HR as the False Prophet of the Beast
While certainly HR is a center of Satanic activity, it should be understood when it became a form of Ideological Supervision at private workplaces: with the Civil Rights Act, to bring justice to the blacks.
IIRC, the Civil Rights Act was expanded to cover women due to the desire of a Southern politician, seeking vengeance. A decision that has it own repercussions.
(I would really date the shift to the rise of the Business degrees and the School of Business, especially the Masters of Business Administration. When senior company officers no longer rose through the ranks, but were appointed from on high, and began to be vetted by the ever-more-intensely anti-Christian academics.)
Statist Solutions to unremitting Christian failure is an ugly thing. But that has been true since the end of the Divine Right of Kings via the French Revolution, or the victory of the ex-Puritan Unitarians/ proto-Progressives during the Civil War.
Unlike European Christianity, though, American Christianity is not an artifact of the dead past. There is enough self-governance, enough of a willingness to change, enough liberty — and, fundamentally enough parents actively raising a Christian future — to build a better future.
I am not sure if there is enough repentance among White Conservative Christians: if there is, then things will start looking up for them. The pagans see guilt as a reason to forever grind down their cultural enemies
— ceremonially re-enacting their past victories,
as a kind of political magic spell to keep power in the Right Hands
and the Inferiors properly humiliated and dominated —
but God sees repentance as a reason for rebirth and re-strengthening His people. White and Black alike.1
Time will tell what road is chosen.
What I do know is that the Progressives are, indeed, the party for a totalitarian dictatorship. But is this dictatorship as unjust and as cruel as slavery days or the hour of the lynch mob? Or is it about the same level of evil, just geared to different objectives?
Or is todays rule of the perverse, in truth, less evil and destructive than the dark days of the past: unjust and lawless, but fundamentally less brutal and oppressive, all things considered?
Hard to measure evil vs evil. But God does this, and He expects His adopted sons and daughters, regardless of race, to grow their skill in judgement.
Improving your judgement before God is, after all, is necessary to secure your lawful right to rule in His eyes. And such growth is not gained in a year, perhaps not even a decade. It takes practice, and reproof/punishment for errors…
… and rewards for getting it right.
Another thing I know: the current PC Regime is, like the Segregationist Regime before it — and the Slavery Regime before THAT — heavily dependent on government support. A government that has been morally bankrupt for some time. When it becomes financially bankrupt, the charade will vanish like a mist.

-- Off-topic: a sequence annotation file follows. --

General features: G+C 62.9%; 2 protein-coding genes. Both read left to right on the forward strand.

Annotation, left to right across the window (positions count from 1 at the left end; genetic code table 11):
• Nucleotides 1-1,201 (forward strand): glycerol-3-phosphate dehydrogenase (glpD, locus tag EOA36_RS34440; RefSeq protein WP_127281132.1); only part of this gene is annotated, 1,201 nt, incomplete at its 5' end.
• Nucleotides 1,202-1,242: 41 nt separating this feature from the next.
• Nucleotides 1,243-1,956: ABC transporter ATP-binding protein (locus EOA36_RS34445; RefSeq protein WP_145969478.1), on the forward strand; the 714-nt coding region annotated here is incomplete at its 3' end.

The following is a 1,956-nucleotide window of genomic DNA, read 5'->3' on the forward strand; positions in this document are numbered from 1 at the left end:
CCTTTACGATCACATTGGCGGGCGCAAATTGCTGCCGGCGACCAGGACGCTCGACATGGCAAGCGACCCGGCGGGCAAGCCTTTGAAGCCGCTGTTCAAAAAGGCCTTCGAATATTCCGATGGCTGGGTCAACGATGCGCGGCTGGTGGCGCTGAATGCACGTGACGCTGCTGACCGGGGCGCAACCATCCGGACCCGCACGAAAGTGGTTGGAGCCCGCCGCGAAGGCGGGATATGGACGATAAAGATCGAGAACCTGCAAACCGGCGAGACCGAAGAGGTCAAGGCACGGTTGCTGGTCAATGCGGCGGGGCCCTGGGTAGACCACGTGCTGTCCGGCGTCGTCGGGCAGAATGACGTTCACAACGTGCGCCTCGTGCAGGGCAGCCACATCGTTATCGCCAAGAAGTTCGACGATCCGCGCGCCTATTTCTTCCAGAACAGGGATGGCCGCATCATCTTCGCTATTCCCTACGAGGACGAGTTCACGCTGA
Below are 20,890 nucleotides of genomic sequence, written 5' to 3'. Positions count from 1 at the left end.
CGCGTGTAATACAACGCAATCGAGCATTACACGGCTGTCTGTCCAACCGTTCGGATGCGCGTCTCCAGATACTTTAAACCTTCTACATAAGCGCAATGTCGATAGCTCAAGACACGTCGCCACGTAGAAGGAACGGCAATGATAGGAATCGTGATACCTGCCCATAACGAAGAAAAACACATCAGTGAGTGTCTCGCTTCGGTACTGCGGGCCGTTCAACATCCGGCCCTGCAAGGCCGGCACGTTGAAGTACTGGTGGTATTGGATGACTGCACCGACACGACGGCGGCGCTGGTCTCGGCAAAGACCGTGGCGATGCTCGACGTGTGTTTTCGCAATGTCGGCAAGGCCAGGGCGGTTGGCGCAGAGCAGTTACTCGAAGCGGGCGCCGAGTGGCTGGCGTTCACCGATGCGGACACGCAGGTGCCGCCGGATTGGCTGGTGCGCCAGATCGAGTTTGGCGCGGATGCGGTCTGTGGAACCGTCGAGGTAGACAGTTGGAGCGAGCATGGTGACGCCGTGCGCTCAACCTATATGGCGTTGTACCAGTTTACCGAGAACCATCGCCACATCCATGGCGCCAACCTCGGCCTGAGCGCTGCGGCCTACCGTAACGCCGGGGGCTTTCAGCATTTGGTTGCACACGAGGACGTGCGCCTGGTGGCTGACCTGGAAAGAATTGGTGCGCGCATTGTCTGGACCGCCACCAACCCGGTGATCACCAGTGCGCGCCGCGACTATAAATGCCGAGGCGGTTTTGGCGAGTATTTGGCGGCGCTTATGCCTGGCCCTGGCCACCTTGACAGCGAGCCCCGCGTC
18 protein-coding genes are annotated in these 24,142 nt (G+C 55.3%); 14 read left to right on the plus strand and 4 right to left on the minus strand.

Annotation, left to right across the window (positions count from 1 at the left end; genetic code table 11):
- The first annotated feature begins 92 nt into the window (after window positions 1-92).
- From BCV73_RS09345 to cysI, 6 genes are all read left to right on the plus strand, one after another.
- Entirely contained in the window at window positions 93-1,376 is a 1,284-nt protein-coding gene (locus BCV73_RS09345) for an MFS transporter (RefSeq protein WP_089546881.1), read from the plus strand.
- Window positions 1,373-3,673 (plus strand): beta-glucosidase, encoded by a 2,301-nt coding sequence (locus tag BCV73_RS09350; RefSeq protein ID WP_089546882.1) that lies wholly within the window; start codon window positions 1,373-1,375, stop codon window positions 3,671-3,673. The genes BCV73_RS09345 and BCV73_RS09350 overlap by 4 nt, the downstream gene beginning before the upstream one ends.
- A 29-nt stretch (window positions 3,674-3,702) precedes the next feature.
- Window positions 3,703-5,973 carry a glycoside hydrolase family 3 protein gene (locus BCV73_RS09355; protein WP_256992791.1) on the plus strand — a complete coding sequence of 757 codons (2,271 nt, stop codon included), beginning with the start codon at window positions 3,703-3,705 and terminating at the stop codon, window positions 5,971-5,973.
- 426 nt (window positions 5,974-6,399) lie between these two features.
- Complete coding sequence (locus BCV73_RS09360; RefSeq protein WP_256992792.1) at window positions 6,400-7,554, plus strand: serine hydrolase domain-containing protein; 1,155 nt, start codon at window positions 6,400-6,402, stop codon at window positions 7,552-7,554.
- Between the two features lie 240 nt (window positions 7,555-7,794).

And — if they are willing to pay the price — Christians can determine what comes after the PC Empire.
- Will they choose to go down some half-wit Mighty Man road, down fascism or clerical rule or a presidential dictatorship?
- Or will they finally take God’s Law seriously, and go down the decentralized road and bottom-up localism, leaving the days of the Centralized Pagan Empire behind? Restoring America One County at a Time, as it were?
There should be many spheres of government – family, civil, church, and other (non-covenantal) associations – but all under only one Lord, Jesus Christ, and one Law-Word, as given to Moses and modified/fulfilled by King Jesus.
It’s time to let Caesar rot.
Why You Don’t Need an MBA
(But also see the free downloads Enterprising Americans: A Business History of the United States by John Chamberlain and Puritan Economic Experiments by Gary North)
This story was featured in Business Insider. The head of the Harvard Business School has issued an apology: it has not treated women well. This is standard stuff in academia. It’s politically correct.
He said that HBS will include more case studies in which women played the main role. Only 20% of the studies have this today. He promises to take it to 40%.http://www.businessinsider.com/harvard-business-school-nitin-nohria-apology-2014-1
I’m for it. I’m not for it for the reasons he gave.
THE PURITAN GIFT
One of the best books on business that I have ever read is titled The Puritan Gift. It is a frontal assault on Harvard Business School and all schools of management. The authors think it was a crucial mistake for businesses to substitute formal classroom education for on-the-job experience. They think that the slowdown in American economic growth since 1970 was partially caused by the rise of business schools.
Here is a very good review on Amazon.
As the title suggests, this story — for this is no dry text destined for those soulless time-serving senior managers and executives intent on seeking the latest snake oil with which to lubricate their legitimized theft of shareholder funds — traces the origins of contemporary management back to the strict disciplines of the Puritan migrants of the 1630s and their flight to America. The authors list the four abiding aspects of Puritanism which infused the managerial culture established by the descendants of those early settlers as being: 1) the purpose of life was to establish the Kingdom of Heaven on Earth; 2) an aptitude for mechanical skills; 3) a moral outlook that subordinates the interest of the individual to the group; and, 4) an ability to gather, galvanize and marshal financial, material and human resources to a single purpose at whatever scale. More briefly put: Rectitude, Pragmatism, Teamwork, and Leadership. An Appendix summarizes the quintessential of the book in a most useful listing of the authors’ 25 principles underlying good practice from the Golden Age of Management (1920-1970).
If I were to teach a course in a business school on succeeding in business, this is the book I would assign. Of course, I would not teach in a business school.
The fact that the Harvard Business School is now moving the direction of having more case studies in which women were the protagonists is good for this reason: it moves the business school away from the idea that there is some universal formula for running a business. The fact that the HBS will distinguish between businesses run by men and businesses run by women is exactly what is needed. Of course, it does not go nearly far enough. But at least it admits the obvious: there is no universal management system. There is no universal system that women can adopt and men can adopt in order to achieve maximum output, meaning maximum profitability.